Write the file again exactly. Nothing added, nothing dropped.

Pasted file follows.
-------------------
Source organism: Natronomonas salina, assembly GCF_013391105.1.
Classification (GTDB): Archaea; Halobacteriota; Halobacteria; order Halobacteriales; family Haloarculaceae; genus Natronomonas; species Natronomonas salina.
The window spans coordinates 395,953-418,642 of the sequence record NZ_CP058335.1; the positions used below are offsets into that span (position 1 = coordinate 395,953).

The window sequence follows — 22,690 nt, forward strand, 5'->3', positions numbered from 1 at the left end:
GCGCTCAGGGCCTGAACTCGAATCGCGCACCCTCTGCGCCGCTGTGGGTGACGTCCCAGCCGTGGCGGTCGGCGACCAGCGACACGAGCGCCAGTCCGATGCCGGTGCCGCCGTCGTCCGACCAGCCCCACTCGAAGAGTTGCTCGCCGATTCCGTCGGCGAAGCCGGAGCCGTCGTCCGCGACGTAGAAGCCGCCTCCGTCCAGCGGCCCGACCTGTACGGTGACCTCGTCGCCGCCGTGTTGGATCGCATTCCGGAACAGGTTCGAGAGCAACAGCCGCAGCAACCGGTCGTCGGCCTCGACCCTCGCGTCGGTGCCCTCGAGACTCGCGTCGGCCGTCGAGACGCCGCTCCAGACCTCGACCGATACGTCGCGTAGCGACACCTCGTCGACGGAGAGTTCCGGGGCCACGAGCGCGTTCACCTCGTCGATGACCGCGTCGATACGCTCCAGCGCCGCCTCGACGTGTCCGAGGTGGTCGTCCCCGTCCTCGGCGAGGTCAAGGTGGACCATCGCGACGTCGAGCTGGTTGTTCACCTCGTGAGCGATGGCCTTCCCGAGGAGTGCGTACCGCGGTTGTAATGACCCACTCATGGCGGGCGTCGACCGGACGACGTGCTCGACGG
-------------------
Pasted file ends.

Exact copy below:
Source organism: Natronomonas salina, assembly GCF_013391105.1.
Classification (GTDB): Archaea; Halobacteriota; Halobacteria; order Halobacteriales; family Haloarculaceae; genus Natronomonas; species Natronomonas salina.
The window spans coordinates 395,953-418,642 of the sequence record NZ_CP058335.1; the positions used below are offsets into that span (position 1 = coordinate 395,953).

The window sequence follows — 22,690 nt, forward strand, 5'->3', positions numbered from 1 at the left end:
GCGCTCAGGGCCTGAACTCGAATCGCGCACCCTCTGCGCCGCTGTGGGTGACGTCCCAGCCGTGGCGGTCGGCGACCAGCGACACGAGCGCCAGTCCGATGCCGGTGCCGCCGTCGTCCGACCAGCCCCACTCGAAGAGTTGCTCGCCGATTCCGTCGGCGAAGCCGGAGCCGTCGTCCGCGACGTAGAAGCCGCCTCCGTCCAGCGGCCCGACCTGTACGGTGACCTCGTCGCCGCCGTGTTGGATCGCATTCCGGAACAGGTTCGAGAGCAACAGCCGCAGCAACCGGTCGTCGGCCTCGACCCTCGCGTCGGTGCCCTCGAGACTCGCGTCGGCCGTCGAGACGCCGCTCCAGACCTCGACCGATACGTCGCGTAGCGACACCTCGTCGACGGAGAGTTCCGGGGCCACGAGCGCGTTCACCTCGTCGATGACCGCGTCGATACGCTCCAGCGCCGCCTCGACGTGTCCGAGGTGGTCGTCCCCGTCCTCGGCGAGGTCAAGGTGGACCATCGCGACGTCGAGCTGGTTGTTCACCTCGTGAGCGATGGCCTTCCCGAGGAGTGCGTACCGCGGTTGTAATGACCCACTCATGGCGGGCGTCGACCGGACGACGTGCTCGACGG